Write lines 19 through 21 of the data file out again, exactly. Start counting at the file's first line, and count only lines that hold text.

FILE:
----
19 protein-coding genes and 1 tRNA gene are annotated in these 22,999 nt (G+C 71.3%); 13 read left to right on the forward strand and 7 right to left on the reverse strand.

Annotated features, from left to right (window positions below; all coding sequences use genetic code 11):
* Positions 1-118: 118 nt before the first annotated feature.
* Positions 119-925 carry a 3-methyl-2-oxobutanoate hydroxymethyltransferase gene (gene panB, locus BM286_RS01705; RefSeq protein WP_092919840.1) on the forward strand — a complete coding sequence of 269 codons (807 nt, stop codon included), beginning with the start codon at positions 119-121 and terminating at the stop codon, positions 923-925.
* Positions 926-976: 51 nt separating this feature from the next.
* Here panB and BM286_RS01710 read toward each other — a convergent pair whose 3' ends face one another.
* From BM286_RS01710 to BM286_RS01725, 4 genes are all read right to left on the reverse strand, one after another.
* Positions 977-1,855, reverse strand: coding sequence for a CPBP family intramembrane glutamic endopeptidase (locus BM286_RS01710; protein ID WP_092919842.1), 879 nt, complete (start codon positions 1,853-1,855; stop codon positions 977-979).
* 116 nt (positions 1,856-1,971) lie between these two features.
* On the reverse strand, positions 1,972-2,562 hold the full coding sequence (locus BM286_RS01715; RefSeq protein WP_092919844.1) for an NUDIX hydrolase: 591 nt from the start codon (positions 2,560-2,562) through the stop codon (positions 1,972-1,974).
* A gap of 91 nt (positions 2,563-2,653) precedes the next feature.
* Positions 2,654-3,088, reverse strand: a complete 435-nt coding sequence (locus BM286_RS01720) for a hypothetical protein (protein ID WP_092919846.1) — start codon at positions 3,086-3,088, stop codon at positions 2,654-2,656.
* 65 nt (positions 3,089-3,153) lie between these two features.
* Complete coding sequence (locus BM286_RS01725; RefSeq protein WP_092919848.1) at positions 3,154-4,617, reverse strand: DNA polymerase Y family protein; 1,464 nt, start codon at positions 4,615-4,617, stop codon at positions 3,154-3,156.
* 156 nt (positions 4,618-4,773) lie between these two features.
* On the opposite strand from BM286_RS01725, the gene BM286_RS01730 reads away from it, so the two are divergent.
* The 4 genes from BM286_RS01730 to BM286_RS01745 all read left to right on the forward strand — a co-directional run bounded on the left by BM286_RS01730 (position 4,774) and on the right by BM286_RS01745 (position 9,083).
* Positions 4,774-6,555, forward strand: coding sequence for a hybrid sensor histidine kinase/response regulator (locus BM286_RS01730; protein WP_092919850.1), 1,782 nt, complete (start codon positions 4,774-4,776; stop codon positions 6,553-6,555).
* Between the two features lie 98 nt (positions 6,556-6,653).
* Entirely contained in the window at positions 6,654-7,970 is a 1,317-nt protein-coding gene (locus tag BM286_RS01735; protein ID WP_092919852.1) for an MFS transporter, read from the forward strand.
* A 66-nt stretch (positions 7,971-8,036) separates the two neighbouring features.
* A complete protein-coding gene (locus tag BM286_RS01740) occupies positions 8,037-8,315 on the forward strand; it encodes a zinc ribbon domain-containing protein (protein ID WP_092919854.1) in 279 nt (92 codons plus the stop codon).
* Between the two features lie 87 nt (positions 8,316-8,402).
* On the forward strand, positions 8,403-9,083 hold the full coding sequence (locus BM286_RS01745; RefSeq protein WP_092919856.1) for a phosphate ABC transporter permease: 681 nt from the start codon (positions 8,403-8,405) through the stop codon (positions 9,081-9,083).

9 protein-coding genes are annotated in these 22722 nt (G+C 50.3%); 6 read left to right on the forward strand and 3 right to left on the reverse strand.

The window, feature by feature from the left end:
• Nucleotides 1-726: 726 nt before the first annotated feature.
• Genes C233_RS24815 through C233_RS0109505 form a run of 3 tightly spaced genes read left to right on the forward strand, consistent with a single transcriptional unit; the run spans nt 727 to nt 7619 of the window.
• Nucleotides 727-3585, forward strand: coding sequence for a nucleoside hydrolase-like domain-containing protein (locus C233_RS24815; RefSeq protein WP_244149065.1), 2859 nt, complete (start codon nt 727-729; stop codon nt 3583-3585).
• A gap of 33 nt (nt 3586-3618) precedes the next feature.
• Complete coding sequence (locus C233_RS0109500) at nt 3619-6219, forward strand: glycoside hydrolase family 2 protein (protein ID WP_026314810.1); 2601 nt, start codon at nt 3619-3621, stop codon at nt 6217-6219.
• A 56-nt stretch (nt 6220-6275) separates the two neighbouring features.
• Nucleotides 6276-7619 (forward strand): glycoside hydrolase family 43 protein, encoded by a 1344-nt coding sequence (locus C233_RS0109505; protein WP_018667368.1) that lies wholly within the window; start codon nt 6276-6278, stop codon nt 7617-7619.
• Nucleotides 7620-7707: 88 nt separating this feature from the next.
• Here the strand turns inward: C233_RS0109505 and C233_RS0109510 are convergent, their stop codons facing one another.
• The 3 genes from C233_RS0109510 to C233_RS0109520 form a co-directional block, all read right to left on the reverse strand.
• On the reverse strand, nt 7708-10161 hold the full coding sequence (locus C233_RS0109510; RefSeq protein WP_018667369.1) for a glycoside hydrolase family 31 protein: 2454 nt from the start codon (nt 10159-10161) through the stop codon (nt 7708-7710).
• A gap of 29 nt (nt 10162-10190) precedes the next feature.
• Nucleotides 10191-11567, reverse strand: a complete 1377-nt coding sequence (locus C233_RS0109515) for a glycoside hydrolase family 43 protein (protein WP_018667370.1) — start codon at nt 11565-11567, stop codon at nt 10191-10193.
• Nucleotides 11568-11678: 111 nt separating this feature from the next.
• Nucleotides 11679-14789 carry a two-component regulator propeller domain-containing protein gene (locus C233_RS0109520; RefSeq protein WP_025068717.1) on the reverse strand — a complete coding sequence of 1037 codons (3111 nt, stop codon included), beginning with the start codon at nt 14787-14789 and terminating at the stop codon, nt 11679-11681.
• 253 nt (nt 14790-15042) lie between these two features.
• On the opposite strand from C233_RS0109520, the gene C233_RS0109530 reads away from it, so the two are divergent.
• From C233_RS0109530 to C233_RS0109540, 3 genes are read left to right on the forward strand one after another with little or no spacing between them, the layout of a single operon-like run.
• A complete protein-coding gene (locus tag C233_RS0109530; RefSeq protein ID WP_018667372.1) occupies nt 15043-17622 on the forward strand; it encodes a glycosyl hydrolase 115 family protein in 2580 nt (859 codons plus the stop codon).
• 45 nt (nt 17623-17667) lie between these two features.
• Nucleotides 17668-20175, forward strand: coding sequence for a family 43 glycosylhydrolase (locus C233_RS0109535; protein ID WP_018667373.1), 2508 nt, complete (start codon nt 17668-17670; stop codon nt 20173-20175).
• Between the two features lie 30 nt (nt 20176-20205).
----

* Between the two features lie 98 nt (positions 6,556-6,653).
* Entirely contained in the window at positions 6,654-7,970 is a 1,317-nt protein-coding gene (locus tag BM286_RS01735; protein ID WP_092919852.1) for an MFS transporter, read from the forward strand.
* A 66-nt stretch (positions 7,971-8,036) separates the two neighbouring features.